But if you ask me if component binding and value binding are the same thing, I would quote the example I mentioned in my first post to show that for few things, I would require component binding since value binding can't do that stuff for me.


Ok, I gotcha. Sorry, I misunderstood your first post.
 
Rick Beaver
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I tend to go for direct value binding simply because I like to have clear distinction between user data and the component itself to make it easier to maintain. Also you get a lot less code when you bind directly to a value (as you can see in JSC).

I use component binding to customise the actual component's properties (validation, style, visibility etc.) but not to mess with the value.
 
Gregg Bolinger
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Originally posted by Rick Beaver:
I use component binding to customise the actual component's properties (validation, style, visibility etc.) but not to mess with the value.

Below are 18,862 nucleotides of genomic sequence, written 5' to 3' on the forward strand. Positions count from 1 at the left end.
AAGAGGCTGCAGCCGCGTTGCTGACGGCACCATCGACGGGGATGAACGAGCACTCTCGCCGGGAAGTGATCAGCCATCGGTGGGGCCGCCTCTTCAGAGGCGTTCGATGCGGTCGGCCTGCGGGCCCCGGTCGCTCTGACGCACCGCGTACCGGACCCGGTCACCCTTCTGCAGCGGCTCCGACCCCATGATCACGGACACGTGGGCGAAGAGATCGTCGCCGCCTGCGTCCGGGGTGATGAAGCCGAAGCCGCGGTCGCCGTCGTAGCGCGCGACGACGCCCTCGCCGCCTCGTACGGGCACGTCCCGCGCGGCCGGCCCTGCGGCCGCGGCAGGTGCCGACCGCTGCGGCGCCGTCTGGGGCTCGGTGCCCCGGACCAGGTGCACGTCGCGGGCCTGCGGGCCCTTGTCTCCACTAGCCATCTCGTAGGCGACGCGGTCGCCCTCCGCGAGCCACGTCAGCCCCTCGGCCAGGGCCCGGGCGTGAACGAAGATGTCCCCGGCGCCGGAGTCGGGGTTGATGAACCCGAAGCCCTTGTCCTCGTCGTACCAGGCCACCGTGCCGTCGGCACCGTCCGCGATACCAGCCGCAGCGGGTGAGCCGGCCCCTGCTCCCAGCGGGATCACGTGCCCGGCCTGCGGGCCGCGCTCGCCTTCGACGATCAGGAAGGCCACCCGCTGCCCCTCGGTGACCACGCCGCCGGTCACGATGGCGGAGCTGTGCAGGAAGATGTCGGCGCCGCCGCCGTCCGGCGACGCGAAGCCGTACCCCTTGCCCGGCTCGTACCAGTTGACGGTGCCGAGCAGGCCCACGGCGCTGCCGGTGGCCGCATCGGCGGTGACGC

I'd argue that you are doing things backwards. Well, at least the style part. That definatly belongs in the JSP code. And I'd say the main compelling reason for component binding is for manipulating/using the data. I did change one of my pages to complete component binding and the page really cleaned up nice. Not near as much in the JSP as before so a lot easier to maintain.
 
Rick Beaver
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Originally posted by Gregg Bolinger:


I'd argue that you are doing things backwards. Well, at least the style part. That definatly belongs in the JSP code. And I'd say the main compelling reason for component binding is for manipulating/using the data. I did change one of my pages to complete component binding and the page really cleaned up nice. Not near as much in the JSP as before so a lot easier to maintain.


Normally I would agree that view customisation should be in the JSP. In my case however component properties are set based on application logic so to avoid putting logic inside the JSP's I populate the component's properties from the backing bean. This is the only time I use component binding.

All my values are handled with value binding. I have found I have to generate much less code in my backing beans if I just deal with the values rather than the components.
 
Gregg Bolinger
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Originally posted by Rick Beaver: